02/08/2012 11:41 BST | Updated 02/10/2012 06:12 BST

Arise Sir Wiggo!

With his win in the Men's Time Trial event at the London Olympics on Wednesday, Bradley Wiggins became Great Britain's most decorated Olympian of all time. That might be enough on its own to earn the man with the most famous sideburns in Britain a date with Her Majesty's sword, but when we remember that he achieved this success just 10 days after becoming the first British rider to ever win the Tour de France, the case is overwhelming.

Wiggins first came to prominence beyond the then small world of UK cycling back at the 2000 Olympic Games in Sydney, when as a fresh-faced 20-year-old he was part of the team that delivered a bronze medal in the Team Pursuit discipline.

Despite turning professional with the French team Française des Jeux in 2002, he continued to race on the track and became the first British athlete in over 40 years to win three medals at one Games in 2004 when he collected gold in the Individual Pursuit, silver in the Team Pursuit, and bronze in the Madison. For that feat he was awarded an OBE, but he has gone so far beyond that now that a knighthood seems the only logical conclusion.

At Beijing 2008 he added two more Olympic golds to his collection, in the Individual and Team Pursuit disciplines, as Team GB cleaned up. And then he started turning his attentions increasingly to the road. In 2009 he finished fourth in the Tour de France, and a new plan was hatched to deliver cycling's ultimate prize to UK shores for the first time.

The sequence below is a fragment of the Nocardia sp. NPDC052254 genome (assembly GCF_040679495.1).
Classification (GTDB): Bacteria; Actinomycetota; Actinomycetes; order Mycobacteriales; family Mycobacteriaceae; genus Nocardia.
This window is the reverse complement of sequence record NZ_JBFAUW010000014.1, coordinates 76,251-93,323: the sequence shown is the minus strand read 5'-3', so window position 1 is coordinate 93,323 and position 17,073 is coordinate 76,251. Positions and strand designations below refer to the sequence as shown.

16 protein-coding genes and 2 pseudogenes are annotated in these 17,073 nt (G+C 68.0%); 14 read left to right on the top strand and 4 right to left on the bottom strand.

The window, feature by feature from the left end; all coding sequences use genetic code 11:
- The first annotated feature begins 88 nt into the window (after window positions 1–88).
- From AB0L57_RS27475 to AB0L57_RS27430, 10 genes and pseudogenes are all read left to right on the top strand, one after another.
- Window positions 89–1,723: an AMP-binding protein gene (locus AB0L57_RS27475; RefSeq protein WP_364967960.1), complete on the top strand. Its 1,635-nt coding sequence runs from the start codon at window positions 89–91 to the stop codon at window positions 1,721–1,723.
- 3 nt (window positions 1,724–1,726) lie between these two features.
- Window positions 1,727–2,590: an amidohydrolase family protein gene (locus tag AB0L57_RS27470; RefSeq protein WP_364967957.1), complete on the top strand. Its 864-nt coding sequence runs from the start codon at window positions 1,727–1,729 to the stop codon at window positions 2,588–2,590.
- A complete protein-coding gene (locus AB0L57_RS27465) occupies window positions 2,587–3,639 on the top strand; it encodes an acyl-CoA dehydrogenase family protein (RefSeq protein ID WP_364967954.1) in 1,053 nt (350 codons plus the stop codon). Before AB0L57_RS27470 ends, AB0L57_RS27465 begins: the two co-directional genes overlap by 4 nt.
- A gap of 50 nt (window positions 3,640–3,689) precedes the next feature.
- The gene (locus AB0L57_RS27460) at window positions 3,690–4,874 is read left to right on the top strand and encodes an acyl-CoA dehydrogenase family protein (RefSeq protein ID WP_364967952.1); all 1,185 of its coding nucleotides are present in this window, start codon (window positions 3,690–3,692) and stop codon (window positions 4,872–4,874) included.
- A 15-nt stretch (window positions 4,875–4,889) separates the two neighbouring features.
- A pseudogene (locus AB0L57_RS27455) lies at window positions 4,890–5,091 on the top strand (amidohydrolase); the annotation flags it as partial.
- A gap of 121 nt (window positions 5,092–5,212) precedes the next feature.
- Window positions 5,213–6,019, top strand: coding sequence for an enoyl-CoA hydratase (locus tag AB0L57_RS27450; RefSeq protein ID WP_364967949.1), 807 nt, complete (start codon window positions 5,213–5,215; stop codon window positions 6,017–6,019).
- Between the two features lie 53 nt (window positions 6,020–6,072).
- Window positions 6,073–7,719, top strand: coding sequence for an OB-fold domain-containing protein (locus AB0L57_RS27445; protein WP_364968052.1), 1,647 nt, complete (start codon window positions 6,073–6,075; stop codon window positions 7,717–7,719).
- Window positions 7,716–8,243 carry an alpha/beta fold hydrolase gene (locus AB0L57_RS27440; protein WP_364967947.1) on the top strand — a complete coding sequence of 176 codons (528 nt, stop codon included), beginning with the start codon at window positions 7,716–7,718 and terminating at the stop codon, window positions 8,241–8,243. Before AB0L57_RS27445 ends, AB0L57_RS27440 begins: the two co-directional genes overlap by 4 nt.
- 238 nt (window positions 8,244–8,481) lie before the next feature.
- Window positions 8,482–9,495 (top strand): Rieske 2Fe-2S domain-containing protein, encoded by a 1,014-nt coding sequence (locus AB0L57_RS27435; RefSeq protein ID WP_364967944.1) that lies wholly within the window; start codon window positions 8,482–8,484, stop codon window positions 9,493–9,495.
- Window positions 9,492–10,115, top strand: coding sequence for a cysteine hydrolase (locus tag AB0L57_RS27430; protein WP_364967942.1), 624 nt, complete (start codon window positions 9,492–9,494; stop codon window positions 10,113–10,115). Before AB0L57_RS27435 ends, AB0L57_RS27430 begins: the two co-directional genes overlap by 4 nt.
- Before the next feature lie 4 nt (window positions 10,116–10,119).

As the man behind the unstoppable rise of British Cycling, Dave Brailsford - shall we make him, what, a Lord while we're at it? - saw the worth in setting up a professional road team to pursue the goal of producing a British Tour winner. With sponsorship in place, Team Sky was launched in 2010 with the stated goal of delivering a British Tour de France champion within five years. Thanks to the dedication and talent of all involved, not least Mr Wiggins himself, it was delivered in their third season.

From the moment his success in France began to take shape to the moment he waved his Olympic gold to the crowds at Hampton Court Palace, Wiggins has been in the spotlight like never before. Throughout he has conducted himself with humour, humility and, yes, a little bit of swearing. He has used his platform to vocally denounce doping in cycling, and won over a legion of fans who haven't ridden a bicycle since they were 12. And we dare say that amongst the nation's current 12-year-olds he is inspiring thousands of little Wiggos up and down the land. After all, he's not just a champion, he's also pretty cool.

Wiggins himself admitted after his London 2012 win that his career can't possibly deliver anything better than Tour success and a home Olympic gold back-to-back. Which is why now is the right time to elevate the lad from Kilburn to the status of sporting knight. Go Wiggo.